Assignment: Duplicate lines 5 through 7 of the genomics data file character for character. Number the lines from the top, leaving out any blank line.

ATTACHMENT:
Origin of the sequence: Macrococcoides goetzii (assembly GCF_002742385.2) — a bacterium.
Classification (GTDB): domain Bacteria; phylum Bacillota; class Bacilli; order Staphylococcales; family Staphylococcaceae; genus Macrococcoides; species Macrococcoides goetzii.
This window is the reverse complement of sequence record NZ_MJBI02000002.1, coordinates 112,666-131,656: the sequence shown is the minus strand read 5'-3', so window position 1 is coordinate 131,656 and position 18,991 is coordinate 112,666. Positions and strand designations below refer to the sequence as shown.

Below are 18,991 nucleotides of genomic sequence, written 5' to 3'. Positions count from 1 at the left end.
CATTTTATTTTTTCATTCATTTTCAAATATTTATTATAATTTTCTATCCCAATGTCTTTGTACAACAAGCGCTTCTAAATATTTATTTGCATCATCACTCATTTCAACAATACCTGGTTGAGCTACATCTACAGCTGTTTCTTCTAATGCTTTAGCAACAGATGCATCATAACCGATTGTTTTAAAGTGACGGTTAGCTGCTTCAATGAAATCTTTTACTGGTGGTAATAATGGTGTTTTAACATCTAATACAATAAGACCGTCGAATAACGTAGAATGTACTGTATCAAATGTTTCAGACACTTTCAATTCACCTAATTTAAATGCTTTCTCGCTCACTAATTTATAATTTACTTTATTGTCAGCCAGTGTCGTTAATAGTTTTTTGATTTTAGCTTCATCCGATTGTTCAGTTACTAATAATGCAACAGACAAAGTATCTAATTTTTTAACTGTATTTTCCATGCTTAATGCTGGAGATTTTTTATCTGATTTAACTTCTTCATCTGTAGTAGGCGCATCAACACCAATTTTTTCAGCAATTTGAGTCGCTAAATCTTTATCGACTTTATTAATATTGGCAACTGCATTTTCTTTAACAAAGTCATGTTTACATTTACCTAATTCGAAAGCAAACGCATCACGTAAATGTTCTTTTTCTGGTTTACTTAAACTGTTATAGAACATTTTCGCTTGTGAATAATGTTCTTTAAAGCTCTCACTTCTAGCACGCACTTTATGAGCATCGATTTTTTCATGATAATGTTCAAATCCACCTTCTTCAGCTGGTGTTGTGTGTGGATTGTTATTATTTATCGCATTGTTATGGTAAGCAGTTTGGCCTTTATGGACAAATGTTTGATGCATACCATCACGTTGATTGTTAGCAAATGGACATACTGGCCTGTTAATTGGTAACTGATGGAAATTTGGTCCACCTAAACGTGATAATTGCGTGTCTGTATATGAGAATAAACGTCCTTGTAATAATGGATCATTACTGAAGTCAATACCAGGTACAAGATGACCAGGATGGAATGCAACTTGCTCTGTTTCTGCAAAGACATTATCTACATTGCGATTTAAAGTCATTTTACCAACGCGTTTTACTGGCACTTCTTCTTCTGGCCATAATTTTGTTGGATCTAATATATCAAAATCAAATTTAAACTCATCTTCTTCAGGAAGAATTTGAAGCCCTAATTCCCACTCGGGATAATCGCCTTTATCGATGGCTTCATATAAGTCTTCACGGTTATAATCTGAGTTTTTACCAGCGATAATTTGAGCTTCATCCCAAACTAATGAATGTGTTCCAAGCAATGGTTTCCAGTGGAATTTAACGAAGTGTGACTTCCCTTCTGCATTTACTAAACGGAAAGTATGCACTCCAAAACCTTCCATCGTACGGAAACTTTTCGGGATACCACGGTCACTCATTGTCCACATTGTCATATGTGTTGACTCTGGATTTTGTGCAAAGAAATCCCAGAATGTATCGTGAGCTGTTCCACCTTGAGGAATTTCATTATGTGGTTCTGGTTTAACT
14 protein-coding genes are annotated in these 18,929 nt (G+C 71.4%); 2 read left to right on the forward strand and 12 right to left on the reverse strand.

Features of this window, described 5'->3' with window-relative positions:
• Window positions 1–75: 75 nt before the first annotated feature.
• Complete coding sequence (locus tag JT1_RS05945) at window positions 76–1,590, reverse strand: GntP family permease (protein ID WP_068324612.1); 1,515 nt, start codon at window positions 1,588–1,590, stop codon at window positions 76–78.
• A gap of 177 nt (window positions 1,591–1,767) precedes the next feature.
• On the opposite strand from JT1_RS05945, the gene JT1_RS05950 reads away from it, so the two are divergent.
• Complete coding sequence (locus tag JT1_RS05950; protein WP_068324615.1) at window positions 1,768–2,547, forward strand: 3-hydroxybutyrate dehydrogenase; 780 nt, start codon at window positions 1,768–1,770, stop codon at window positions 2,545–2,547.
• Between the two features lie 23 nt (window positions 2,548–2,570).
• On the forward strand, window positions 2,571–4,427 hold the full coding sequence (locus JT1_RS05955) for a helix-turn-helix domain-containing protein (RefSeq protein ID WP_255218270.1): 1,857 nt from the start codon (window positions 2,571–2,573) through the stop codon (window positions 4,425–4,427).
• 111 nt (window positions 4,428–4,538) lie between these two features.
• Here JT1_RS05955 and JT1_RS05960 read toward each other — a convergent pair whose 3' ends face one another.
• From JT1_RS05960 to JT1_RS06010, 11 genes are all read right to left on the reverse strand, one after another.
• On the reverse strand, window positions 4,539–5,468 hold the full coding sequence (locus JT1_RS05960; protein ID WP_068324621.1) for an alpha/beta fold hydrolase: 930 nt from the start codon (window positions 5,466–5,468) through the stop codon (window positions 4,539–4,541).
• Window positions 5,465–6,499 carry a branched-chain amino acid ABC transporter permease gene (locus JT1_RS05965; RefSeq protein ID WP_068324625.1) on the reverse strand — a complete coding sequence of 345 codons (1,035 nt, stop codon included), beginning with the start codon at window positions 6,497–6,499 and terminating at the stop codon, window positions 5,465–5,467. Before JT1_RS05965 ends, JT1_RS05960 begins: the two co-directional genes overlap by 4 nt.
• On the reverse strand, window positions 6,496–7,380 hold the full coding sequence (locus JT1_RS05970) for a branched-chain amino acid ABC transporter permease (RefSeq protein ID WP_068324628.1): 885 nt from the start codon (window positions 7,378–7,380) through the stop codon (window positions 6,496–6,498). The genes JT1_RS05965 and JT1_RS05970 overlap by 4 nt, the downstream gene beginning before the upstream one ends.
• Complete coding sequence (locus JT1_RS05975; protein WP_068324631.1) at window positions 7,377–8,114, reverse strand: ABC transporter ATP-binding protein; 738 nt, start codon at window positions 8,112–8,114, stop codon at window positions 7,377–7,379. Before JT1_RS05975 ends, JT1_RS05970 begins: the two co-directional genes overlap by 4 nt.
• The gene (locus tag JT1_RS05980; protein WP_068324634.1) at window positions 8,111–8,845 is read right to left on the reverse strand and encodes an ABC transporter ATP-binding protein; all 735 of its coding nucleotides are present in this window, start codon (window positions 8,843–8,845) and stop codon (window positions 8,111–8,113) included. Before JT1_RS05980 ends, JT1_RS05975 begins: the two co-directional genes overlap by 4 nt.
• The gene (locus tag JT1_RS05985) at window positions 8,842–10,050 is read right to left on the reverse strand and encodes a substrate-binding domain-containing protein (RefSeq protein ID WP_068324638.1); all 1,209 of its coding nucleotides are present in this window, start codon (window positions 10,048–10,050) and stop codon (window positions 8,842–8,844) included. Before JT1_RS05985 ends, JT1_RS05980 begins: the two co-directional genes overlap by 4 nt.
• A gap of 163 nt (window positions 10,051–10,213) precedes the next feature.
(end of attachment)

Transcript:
CATTTTATTTTTTCATTCATTTTCAAATATTTATTATAATTTTCTATCCCAATGTCTTTGTACAACAAGCGCTTCTAAATATTTATTTGCATCATCACTCATTTCAACAATACCTGGTTGAGCTACATCTACAGCTGTTTCTTCTAATGCTTTAGCAACAGATGCATCATAACCGATTGTTTTAAAGTGACGGTTAGCTGCTTCAATGAAATCTTTTACTGGTGGTAATAATGGTGTTTTAACATCTAATACAATAAGACCGTCGAATAACGTAGAATGTACTGTATCAAATGTTTCAGACACTTTCAATTCACCTAATTTAAATGCTTTCTCGCTCACTAATTTATAATTTACTTTATTGTCAGCCAGTGTCGTTAATAGTTTTTTGATTTTAGCTTCATCCGATTGTTCAGTTACTAATAATGCAACAGACAAAGTATCTAATTTTTTAACTGTATTTTCCATGCTTAATGCTGGAGATTTTTTATCTGATTTAACTTCTTCATCTGTAGTAGGCGCATCAACACCAATTTTTTCAGCAATTTGAGTCGCTAAATCTTTATCGACTTTATTAATATTGGCAACTGCATTTTCTTTAACAAAGTCATGTTTACATTTACCTAATTCGAAAGCAAACGCATCACGTAAATGTTCTTTTTCTGGTTTACTTAAACTGTTATAGAACATTTTCGCTTGTGAATAATGTTCTTTAAAGCTCTCACTTCTAGCACGCACTTTATGAGCATCGATTTTTTCATGATAATGTTCAAATCCACCTTCTTCAGCTGGTGTTGTGTGTGGATTGTTATTATTTATCGCATTGTTATGGTAAGCAGTTTGGCCTTTATGGACAAATGTTTGATGCATACCATCACGTTGATTGTTAGCAAATGGACATACTGGCCTGTTAATTGGTAACTGATGGAAATTTGGTCCACCTAAACGTGATAATTGCGTGTCTGTATATGAGAATAAACGTCCTTGTAATAATGGATCATTACTGAAGTCAATACCAGGTACAAGATGACCAGGATGGAATGCAACTTGCTCTGTTTCTGCAAAGACATTATCTACATTGCGATTTAAAGTCATTTTACCAACGCGTTTTACTGGCACTTCTTCTTCTGGCCATAATTTTGTTGGATCTAATATATCAAAATCAAATTTAAACTCATCTTCTTCAGGAAGAATTTGAAGCCCTAATTCCCACTCGGGATAATCGCCTTTATCGATGGCTTCATATAAGTCTTCACGGTTATAATCTGAGTTTTTACCAGCGATAATTTGAGCTTCATCCCAAACTAATGAATGTGTTCCAAGCAATGGTTTCCAGTGGAATTTAACGAAGTGTGACTTCCCTTCTGCATTTACTAAACGGAAAGTATGCACTCCAAAACCTTCCATCGTACGGAAACTTTTCGGGATACCACGGTCACTCATTGTCCACATTGTCATATGTGTTGACTCTGGATTTTGTGCAAAGAAATCCCAGAATGTATCGTGAGCTGTTCCACCTTGAGGAATTTCATTATGTGGTTCTGGTTTAACT
14 protein-coding genes are annotated in these 18,929 nt (G+C 71.4%); 2 read left to right on the forward strand and 12 right to left on the reverse strand.

Features of this window, described 5'->3' with window-relative positions: